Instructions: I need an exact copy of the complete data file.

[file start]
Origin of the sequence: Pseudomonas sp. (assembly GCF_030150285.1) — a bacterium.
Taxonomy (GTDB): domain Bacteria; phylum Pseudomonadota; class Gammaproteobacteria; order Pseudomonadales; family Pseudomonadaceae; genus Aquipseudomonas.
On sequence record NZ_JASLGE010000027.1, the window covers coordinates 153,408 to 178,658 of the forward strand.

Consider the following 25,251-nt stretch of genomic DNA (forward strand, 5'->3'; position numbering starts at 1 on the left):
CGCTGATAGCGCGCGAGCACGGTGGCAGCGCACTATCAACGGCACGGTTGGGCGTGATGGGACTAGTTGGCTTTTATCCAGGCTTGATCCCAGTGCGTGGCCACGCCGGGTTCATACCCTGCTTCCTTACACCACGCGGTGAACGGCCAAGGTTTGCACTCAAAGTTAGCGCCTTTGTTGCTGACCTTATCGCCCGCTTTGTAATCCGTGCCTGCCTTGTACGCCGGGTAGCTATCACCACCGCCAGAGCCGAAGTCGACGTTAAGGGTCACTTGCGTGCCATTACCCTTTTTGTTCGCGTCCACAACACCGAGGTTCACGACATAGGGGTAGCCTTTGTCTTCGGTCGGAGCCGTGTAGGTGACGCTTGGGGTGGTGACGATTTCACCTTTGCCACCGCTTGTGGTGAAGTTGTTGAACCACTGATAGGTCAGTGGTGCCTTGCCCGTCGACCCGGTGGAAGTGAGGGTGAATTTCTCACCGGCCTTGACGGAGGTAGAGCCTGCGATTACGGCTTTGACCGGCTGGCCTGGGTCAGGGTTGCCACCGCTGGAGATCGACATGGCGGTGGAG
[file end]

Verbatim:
Origin of the sequence: Pseudomonas sp. (assembly GCF_030150285.1) — a bacterium.
Taxonomy (GTDB): domain Bacteria; phylum Pseudomonadota; class Gammaproteobacteria; order Pseudomonadales; family Pseudomonadaceae; genus Aquipseudomonas.
On sequence record NZ_JASLGE010000027.1, the window covers coordinates 153,408 to 178,658 of the forward strand.

Consider the following 25,251-nt stretch of genomic DNA (forward strand, 5'->3'; position numbering starts at 1 on the left):
CGCTGATAGCGCGCGAGCACGGTGGCAGCGCACTATCAACGGCACGGTTGGGCGTGATGGGACTAGTTGGCTTTTATCCAGGCTTGATCCCAGTGCGTGGCCACGCCGGGTTCATACCCTGCTTCCTTACACCACGCGGTGAACGGCCAAGGTTTGCACTCAAAGTTAGCGCCTTTGTTGCTGACCTTATCGCCCGCTTTGTAATCCGTGCCTGCCTTGTACGCCGGGTAGCTATCACCACCGCCAGAGCCGAAGTCGACGTTAAGGGTCACTTGCGTGCCATTACCCTTTTTGTTCGCGTCCACAACACCGAGGTTCACGACATAGGGGTAGCCTTTGTCTTCGGTCGGAGCCGTGTAGGTGACGCTTGGGGTGGTGACGATTTCACCTTTGCCACCGCTTGTGGTGAAGTTGTTGAACCACTGATAGGTCAGTGGTGCCTTGCCCGTCGACCCGGTGGAAGTGAGGGTGAATTTCTCACCGGCCTTGACGGAGGTAGAGCCTGCGATTACGGCTTTGACCGGCTGGCCTGGGTCAGGGTTGCCACCGCTGGAGATCGACATGGCGGTGGAG